Successful organic farmer depressed over lack of govt support

January 1, 2013 0 Comments

01st January 2013 11:20 AM

If there was one farmer in the city suburbs who was vociferous against organic farming, it was Bhaskaran of Thennoorkonam near Vizhinjam. He very strongly believed that farming sans pesticides was impossible, organic farming was nonviable and that it meant obvious doom for any farmer who attempted it.

It took hours of discussions by S Usha, executive director of Thanal, and Seena A S, a campaigner at Zero Waste Centre at Kovalam, to convince Bhaskaran to try out organic farming of vegetables for just one season. He did, and found it was not as bad as he thought it would be.

Yes, there were pest attacks without the pesticides. And the attack was more virulent on his farm as all the other neighbouring plots used pesticides. ‘’Since they used chemicals, the pests would all gather up in my field, that had none,’’ recalled Bhaskaran. This obviously meant he had to spend more time in his farm, tending to each and every plant, often handpicking the little bugs and beetles.

His days started earlier. His food timings became erratic. He was at his farm till very late in the evening. ‘’But in the end it made me happy. I felt content that I could give pesticide-free vegetables to my customers. It was a great feeling,’’ said Bhaskaran, who learnt to use oil seed cakes mixed in cow’s urine, ash and cow-dung for manure instead of chemical fertilizers.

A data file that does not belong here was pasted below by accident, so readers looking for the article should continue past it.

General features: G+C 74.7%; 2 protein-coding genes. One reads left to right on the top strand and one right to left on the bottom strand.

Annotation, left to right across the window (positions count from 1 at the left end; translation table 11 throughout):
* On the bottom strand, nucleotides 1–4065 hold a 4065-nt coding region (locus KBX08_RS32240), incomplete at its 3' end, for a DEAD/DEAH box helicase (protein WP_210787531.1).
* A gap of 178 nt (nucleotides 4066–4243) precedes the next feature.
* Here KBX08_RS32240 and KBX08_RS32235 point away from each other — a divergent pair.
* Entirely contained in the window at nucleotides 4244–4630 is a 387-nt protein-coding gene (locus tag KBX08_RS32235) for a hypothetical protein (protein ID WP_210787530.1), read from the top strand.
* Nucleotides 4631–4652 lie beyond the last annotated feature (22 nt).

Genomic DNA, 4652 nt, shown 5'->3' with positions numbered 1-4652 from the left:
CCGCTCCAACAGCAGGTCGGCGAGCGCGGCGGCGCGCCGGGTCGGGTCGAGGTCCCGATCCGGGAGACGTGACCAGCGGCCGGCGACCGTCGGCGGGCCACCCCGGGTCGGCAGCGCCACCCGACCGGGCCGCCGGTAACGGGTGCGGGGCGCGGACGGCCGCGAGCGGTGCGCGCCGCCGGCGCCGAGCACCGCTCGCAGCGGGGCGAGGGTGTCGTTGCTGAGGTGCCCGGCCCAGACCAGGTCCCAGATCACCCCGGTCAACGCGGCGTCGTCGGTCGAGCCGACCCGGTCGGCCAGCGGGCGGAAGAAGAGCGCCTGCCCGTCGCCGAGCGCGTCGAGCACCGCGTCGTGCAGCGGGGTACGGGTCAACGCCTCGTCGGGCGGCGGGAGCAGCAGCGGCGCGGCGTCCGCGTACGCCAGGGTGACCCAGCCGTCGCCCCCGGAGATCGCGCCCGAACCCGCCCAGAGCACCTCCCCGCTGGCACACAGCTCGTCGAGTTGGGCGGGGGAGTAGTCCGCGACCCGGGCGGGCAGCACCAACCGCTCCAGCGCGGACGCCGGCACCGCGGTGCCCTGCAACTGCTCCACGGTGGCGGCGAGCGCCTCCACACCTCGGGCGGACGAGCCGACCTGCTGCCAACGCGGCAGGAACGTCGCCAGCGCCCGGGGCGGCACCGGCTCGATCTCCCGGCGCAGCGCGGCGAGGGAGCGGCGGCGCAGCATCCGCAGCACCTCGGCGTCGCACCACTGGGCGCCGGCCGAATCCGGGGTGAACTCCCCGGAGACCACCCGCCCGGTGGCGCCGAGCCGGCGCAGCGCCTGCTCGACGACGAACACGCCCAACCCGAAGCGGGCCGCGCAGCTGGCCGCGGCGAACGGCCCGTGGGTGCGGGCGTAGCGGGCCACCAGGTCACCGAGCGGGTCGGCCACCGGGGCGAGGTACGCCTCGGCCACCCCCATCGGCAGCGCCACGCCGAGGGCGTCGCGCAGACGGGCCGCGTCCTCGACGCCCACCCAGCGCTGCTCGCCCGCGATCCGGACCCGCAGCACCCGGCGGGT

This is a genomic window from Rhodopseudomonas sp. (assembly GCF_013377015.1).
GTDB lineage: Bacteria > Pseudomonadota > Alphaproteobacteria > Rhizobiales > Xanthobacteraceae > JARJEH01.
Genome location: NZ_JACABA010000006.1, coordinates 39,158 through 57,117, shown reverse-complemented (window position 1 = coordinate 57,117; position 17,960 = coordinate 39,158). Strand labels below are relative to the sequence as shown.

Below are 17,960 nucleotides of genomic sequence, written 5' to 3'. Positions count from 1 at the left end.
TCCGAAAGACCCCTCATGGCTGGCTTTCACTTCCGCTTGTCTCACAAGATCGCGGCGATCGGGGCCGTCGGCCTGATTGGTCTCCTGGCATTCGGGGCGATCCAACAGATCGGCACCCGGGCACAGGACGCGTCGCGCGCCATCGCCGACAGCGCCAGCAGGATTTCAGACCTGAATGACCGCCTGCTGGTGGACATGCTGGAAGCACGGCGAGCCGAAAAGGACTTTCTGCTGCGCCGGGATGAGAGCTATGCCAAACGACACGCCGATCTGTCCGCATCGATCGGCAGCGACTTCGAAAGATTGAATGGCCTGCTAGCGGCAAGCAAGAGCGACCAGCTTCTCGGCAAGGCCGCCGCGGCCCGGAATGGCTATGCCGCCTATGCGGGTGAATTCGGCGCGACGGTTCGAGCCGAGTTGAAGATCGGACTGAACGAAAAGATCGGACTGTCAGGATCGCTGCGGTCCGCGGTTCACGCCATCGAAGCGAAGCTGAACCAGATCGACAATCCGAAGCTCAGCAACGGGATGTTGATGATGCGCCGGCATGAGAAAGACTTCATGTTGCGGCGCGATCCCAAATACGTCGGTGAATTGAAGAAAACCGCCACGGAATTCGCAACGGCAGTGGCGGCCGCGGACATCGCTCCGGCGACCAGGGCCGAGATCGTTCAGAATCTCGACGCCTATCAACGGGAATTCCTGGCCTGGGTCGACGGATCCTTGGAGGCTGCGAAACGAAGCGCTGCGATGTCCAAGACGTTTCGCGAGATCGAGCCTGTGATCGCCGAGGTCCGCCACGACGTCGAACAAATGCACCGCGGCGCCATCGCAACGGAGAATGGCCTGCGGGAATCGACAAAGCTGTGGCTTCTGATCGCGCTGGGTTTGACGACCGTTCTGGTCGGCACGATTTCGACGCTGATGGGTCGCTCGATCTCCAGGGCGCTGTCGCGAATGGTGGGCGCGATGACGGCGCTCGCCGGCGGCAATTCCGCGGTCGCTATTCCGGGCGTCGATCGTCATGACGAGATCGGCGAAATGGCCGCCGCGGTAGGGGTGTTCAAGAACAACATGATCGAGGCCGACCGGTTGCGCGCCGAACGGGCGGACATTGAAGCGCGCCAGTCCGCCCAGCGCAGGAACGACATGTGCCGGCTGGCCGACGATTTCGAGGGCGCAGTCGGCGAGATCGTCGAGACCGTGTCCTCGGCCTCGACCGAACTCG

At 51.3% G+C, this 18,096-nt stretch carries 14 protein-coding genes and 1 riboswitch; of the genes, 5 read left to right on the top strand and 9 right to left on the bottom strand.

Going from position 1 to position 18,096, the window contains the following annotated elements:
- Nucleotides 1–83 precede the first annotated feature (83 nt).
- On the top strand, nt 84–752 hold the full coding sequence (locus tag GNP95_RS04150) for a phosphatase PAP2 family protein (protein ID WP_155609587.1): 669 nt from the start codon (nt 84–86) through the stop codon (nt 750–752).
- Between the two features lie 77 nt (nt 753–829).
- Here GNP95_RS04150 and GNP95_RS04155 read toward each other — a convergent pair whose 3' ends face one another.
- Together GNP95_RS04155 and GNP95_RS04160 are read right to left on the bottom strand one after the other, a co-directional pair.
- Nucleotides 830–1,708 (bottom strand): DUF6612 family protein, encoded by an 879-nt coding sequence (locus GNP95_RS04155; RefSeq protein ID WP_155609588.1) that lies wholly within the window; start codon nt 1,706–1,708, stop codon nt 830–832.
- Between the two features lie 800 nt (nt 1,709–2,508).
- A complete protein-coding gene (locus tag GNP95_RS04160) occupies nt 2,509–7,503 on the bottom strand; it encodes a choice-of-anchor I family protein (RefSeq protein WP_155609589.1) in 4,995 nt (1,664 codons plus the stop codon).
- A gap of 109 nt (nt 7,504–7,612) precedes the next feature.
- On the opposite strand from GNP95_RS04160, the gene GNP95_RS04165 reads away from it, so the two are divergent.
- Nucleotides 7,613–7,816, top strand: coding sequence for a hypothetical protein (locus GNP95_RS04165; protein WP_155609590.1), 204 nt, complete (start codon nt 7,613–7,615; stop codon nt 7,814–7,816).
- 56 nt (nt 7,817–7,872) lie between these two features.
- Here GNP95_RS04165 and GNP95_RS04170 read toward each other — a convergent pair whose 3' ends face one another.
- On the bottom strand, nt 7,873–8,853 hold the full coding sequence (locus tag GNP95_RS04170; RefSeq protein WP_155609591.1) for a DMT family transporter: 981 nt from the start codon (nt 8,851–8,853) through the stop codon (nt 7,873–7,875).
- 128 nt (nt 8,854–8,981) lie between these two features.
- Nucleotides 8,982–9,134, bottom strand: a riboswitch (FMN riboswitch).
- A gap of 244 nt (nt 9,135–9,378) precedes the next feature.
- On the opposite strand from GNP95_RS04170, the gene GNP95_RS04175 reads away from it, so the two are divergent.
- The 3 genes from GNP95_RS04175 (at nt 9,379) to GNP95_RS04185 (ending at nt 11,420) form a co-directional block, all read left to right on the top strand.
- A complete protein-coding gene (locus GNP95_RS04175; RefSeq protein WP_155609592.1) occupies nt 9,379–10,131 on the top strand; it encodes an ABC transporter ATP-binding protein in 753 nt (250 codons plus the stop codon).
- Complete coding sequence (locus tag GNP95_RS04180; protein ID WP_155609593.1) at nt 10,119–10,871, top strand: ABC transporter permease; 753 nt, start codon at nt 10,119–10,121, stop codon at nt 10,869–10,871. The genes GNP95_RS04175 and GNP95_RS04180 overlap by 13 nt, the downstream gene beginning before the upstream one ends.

This organic farmer grows ‘cheera’, snake gourd, pepper, beans, string beans, cucumber, several tubers like yam and tapioca and a number of banana varieties on the land that he has leased at the rate of Rs 6,000 for 14 cents. Bhaskaran has leased a total of almost one-and-a-half acres and one crop failure would mean absolute disaster.

Agricultural Officer at Vizhinjam Priya P V said that currently there is no funding to support organic farmers. A fact that continuously depresses Bhaskaran. ‘’No one acknowledges the hard work we do, nor does the government support  organic farmers in any manner,’’ he said.

The only support that Bhaskaran gets is from the city-based Green organisation Thanal, at whose Organic Bazaar the farmer sells his organic vegetables. ‘’They come with a vehicle, take the vegetables at their cost and pays me a handsome sum as well. I don’t have to pay money to middlemen either. They have been supporting me for almost nine years now,’’ he said.

Problems begin when Bhaskaran’s produce exceeds the needs of the Organic Bazaar. ‘’Then I have to sell it at a much lower rate in the markets, which ends up in a loss. But certain customers at Chalai Market who have tasted my vegetables know they are organic and prefer to buy vegetables from me,’’ said Bhaskaran.

Even while he has found joy in giving chemical-free vegetables to his customers, what pains Bhaskaran is the indifference shown by his villagers. ‘’They know I cultivate organic vegetables here. But none of them are willing to part with an extra Rs 5 or Rs 10 for the safe food I give them. They seem to have a blind eye to all my efforts,’’ he said.

Even if just the Vizhinjam panchayat would decide to buy their vegetables from this organic farmer, it would be a major help to the cause of organic farming and healthy living.